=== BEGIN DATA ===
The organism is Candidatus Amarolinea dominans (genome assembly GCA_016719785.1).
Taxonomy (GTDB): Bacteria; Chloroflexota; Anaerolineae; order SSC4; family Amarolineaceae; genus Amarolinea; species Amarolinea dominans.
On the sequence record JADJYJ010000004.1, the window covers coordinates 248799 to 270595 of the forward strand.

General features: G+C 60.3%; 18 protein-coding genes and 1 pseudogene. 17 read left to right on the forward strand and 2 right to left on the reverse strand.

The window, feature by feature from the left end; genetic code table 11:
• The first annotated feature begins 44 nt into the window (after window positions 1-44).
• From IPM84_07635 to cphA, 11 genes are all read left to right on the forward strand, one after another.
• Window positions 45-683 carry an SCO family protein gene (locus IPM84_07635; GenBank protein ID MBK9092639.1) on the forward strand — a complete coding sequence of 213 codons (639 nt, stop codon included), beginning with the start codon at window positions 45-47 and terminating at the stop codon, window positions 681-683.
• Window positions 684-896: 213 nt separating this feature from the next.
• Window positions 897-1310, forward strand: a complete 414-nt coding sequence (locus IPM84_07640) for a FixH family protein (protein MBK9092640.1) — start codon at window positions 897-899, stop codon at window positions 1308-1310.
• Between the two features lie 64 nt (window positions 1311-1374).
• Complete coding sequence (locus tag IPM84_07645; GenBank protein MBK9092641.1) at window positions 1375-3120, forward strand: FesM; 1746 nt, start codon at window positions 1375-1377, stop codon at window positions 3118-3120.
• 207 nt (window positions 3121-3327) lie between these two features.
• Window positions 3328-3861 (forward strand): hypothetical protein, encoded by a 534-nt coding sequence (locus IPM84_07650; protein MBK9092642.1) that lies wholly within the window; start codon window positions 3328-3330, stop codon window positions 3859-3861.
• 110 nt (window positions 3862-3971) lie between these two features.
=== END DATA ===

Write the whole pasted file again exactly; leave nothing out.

The organism is Candidatus Amarolinea dominans (genome assembly GCA_016719785.1).
Taxonomy (GTDB): Bacteria; Chloroflexota; Anaerolineae; order SSC4; family Amarolineaceae; genus Amarolinea; species Amarolinea dominans.
On the sequence record JADJYJ010000004.1, the window covers coordinates 248799 to 270595 of the forward strand.

General features: G+C 60.3%; 18 protein-coding genes and 1 pseudogene. 17 read left to right on the forward strand and 2 right to left on the reverse strand.

The window, feature by feature from the left end; genetic code table 11:
• The first annotated feature begins 44 nt into the window (after window positions 1-44).
• From IPM84_07635 to cphA, 11 genes are all read left to right on the forward strand, one after another.
• Window positions 45-683 carry an SCO family protein gene (locus IPM84_07635; GenBank protein ID MBK9092639.1) on the forward strand — a complete coding sequence of 213 codons (639 nt, stop codon included), beginning with the start codon at window positions 45-47 and terminating at the stop codon, window positions 681-683.
• Window positions 684-896: 213 nt separating this feature from the next.
• Window positions 897-1310, forward strand: a complete 414-nt coding sequence (locus IPM84_07640) for a FixH family protein (protein MBK9092640.1) — start codon at window positions 897-899, stop codon at window positions 1308-1310.
• Between the two features lie 64 nt (window positions 1311-1374).
• Complete coding sequence (locus tag IPM84_07645; GenBank protein MBK9092641.1) at window positions 1375-3120, forward strand: FesM; 1746 nt, start codon at window positions 1375-1377, stop codon at window positions 3118-3120.
• 207 nt (window positions 3121-3327) lie between these two features.
• Window positions 3328-3861 (forward strand): hypothetical protein, encoded by a 534-nt coding sequence (locus IPM84_07650; protein MBK9092642.1) that lies wholly within the window; start codon window positions 3328-3330, stop codon window positions 3859-3861.
• 110 nt (window positions 3862-3971) lie between these two features.